But Peterhead has been t he largest fishing port in Europe from the 1970s onwards. In its prime in the 1980s Peterhead had over 500 trawlers staying at sea for a week each trip.
Peterhead has seen a significant decline in the number of vessels and the value of fish landed has been reduced due to several decades of overfishing which in turn has reduced fishing quotas.
Last month, Tesco announced it would offer new, sustainably caught seasonal lines such as cuttlefish, octopus, Dover sole and squid in response to widespread concerns about over-fishing.
All of the new fish varieties will be caught in and around British coastal waters, particularly in the south west of England.
Initiatives like this one will take the pressure off the North Sea, but could also see Peterhead's fishermen struggle further as the south west begins selling more fish in its stead.
Hang on: The Harvester trawler hurtles straight into the oncoming swell and takes on board a flood of seawater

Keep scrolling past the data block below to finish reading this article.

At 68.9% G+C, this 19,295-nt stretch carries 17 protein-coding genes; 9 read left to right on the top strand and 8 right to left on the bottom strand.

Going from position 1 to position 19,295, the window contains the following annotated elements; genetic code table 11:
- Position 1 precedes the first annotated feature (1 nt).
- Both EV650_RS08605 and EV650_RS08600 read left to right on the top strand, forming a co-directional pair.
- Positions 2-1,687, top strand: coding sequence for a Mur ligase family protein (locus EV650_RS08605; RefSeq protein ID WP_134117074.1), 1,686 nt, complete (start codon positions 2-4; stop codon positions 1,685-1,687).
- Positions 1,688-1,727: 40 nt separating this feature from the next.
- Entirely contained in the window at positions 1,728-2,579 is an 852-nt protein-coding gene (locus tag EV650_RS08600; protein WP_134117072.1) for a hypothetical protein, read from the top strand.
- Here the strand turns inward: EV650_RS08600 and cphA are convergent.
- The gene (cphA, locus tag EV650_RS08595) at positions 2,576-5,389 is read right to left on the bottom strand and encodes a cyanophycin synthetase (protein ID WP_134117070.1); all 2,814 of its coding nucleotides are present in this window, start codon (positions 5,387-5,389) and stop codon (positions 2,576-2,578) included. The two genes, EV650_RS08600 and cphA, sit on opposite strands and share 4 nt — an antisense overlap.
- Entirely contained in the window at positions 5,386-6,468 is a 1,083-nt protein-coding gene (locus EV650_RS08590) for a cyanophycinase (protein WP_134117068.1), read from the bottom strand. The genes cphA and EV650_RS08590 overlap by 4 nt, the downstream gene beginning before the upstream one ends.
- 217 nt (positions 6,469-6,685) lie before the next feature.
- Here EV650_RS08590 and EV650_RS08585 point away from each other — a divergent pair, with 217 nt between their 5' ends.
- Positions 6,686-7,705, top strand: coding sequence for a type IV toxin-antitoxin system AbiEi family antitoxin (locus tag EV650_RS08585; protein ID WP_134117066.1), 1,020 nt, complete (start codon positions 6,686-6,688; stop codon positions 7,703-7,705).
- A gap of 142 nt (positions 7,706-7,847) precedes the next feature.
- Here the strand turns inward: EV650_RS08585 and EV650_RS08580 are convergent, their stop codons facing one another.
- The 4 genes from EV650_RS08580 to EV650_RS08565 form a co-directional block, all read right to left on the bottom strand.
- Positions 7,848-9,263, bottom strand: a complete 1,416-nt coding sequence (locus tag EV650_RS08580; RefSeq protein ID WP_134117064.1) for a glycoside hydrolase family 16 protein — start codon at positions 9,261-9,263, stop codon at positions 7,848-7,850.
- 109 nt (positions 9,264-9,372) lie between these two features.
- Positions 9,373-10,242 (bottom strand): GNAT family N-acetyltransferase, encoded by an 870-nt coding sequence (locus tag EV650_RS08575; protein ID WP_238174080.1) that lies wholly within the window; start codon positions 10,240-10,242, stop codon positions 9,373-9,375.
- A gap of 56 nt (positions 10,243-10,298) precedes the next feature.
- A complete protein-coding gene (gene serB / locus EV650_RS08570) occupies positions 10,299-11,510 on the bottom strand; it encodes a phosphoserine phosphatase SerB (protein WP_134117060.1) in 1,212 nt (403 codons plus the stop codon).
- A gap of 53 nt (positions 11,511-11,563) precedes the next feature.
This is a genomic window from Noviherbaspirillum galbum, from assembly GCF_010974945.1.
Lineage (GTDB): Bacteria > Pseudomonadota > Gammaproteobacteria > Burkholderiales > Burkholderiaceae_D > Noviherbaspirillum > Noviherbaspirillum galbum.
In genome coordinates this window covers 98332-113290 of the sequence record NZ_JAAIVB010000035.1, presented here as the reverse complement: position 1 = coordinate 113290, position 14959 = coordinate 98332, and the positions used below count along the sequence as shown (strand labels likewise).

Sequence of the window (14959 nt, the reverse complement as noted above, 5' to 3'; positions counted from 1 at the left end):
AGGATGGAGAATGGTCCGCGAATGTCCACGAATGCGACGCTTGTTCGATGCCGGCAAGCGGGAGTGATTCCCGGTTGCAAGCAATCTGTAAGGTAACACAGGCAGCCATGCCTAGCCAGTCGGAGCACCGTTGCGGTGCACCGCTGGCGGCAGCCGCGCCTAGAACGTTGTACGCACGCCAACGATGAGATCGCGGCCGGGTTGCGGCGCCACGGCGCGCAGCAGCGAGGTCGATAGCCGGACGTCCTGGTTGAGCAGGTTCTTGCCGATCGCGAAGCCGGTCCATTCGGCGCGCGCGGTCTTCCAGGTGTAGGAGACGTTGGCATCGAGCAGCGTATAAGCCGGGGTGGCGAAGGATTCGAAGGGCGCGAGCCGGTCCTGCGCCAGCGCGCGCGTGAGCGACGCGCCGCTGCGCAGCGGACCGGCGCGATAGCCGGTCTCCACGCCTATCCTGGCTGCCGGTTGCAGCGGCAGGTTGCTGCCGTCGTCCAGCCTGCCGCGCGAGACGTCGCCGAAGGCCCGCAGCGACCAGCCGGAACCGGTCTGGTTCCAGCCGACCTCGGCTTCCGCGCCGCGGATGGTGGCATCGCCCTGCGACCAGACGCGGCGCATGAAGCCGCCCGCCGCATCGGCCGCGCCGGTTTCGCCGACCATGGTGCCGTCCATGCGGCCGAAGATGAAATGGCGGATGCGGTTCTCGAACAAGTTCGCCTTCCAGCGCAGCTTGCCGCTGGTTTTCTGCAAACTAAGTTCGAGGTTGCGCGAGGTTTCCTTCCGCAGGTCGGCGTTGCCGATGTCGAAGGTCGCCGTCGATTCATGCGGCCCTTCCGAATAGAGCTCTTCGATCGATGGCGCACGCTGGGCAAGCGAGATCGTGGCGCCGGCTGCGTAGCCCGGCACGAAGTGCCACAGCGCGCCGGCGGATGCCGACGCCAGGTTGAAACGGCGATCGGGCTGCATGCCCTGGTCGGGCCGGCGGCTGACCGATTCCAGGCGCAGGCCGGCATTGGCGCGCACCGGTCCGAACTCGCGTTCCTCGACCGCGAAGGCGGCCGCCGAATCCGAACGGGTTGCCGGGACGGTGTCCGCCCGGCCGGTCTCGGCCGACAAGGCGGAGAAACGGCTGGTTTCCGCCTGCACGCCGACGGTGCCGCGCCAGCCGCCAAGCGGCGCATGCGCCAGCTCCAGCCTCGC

Gone fishing: The Harvester is a state-of-the-art part of the Lunar fishing fleet, seen here caught in mountainous thirty-foot waves
Despite that tragic proportion, officially, the most dangerous job in the world is commercial fishing, with an annual death rate of 116 per 100,000
Back on course: The ship begins to right itself as the worst of the storm passes on
And the trawlermen's jobs are set to get even more difficult...
Fish are likely to get smaller on average by 2050 because global warming will cut the amount of oxygen in the oceans, according to a study.